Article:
4 tips to get a sub-40 and sub-50 10k time

Expert tips to help you break that magical sub-40 or 50 time!

10k tips top feature

In a poll on the MR website, a little over 68% of you told us that your 10k time is either between 40-50mins and 50-60mins. With as many as 21.15% of you making up the 30-40mins vote.

Here at MR, we try our best to listen to you and tailor our content to your needs, which is why we’ve come up with expert tips to help you get your 10K time down to that magical sub-40 or even sub-50 time.

If you’re slower than any of the times mentioned above, don’t worry – these tips will still help you run faster over the 10K distance.

Learn to run faster

It’s all very well plodding along for 10K, but if you’re serious about hitting those times, then we’re talking about some pretty serious speed. This means building up both stamina and pace. Running different distances will allow you to vary that up. For example, instead of sticking to your everyday 10K splits, try running faster for a 5K, and then a little bit slower for a 12K.

It may sound obvious, but another great way of building up speed is by getting naturally fitter. Going out for a few more runs or even running over larger distances will allow you to sustain a faster speed for a longer amount of time. Once you start getting fitter, you’ll really start to notice how fast you’ve become and how much easier it is to glide for longer.

A training mix-up

You don’t want to be doing just 10Ks for a 10K race. Bringing in other forms of training will really help.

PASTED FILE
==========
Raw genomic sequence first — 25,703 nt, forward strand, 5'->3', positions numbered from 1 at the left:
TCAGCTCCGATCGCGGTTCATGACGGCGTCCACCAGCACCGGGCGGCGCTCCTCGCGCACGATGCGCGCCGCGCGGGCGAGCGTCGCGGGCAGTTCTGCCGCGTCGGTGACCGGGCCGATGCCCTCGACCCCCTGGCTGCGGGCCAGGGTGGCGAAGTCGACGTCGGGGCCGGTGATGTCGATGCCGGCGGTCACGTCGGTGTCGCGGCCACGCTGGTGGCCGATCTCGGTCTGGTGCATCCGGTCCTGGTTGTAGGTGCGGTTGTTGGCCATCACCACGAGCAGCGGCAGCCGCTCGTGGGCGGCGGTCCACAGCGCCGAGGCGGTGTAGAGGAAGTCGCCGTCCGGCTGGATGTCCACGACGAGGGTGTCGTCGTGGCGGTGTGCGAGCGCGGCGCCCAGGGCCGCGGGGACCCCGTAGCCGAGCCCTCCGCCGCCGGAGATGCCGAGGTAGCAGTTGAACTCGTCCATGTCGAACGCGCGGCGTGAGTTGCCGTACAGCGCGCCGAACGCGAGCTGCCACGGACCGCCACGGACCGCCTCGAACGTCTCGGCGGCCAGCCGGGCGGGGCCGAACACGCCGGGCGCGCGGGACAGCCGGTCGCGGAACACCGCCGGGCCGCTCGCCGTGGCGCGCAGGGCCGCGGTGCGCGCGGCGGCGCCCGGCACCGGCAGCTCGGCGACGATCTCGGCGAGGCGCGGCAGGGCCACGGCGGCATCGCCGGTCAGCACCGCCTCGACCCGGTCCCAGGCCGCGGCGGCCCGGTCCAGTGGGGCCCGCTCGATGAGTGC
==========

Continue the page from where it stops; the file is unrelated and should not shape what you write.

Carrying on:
Interval training is a fantastic way of building up speed. Taking it from our sub-20 5K tips article, here are some examples of what interval sessions can look like:

6 x 2mins, with a minute rest in between each rep.

Running puramids (1min, 2mins, 3mins, 3mins, 2mins, 1min), with a minute rest in between each rep.

These short-burst training sessions may not look like a lot, nor last very long, but remember, you should be running at 80-90% of your maximum speed, so by the end you’ll definitely be out of breath.

Not every training you do needs to be running, either; resistance workouts are a great way of building up your body strength. Incorporating press-ups, crunches and squats into your weekly routine will fine tune your body into a lean, mean running machine.

The right mindset

Like all sports, the psychological side to running a quick 10K is key.

Being mentally prepared for a 10K is crucial: it’s not ‘just another run’, and telling yourself ‘it’s going to be easy’ won’t help. It will hurt. Know that, face that and embrace that. Coming in to something knowing how hard it is going to be is always better than being surprised by how hard it actually is.

When you’re mid-race, there may be times you feel like you’re lagging and slowing down. Block out the pain. You can run through it.

In terms of training before the event, willpower is key – and that means eating right too.For more on nutrition, see our breakfasts, lunches and dinners for runners.

Don’t overdo it

Probably the only tip on here you’re pleased with, right?

Resting is just as important as developing; over-doing it and rushing your training can lead to fatigue and injury. A day’s rest in between each hard workout is a good way of staying fresh and injury free.

Tom Bristow

Written by Tom Bristow | 119 articles | View profile

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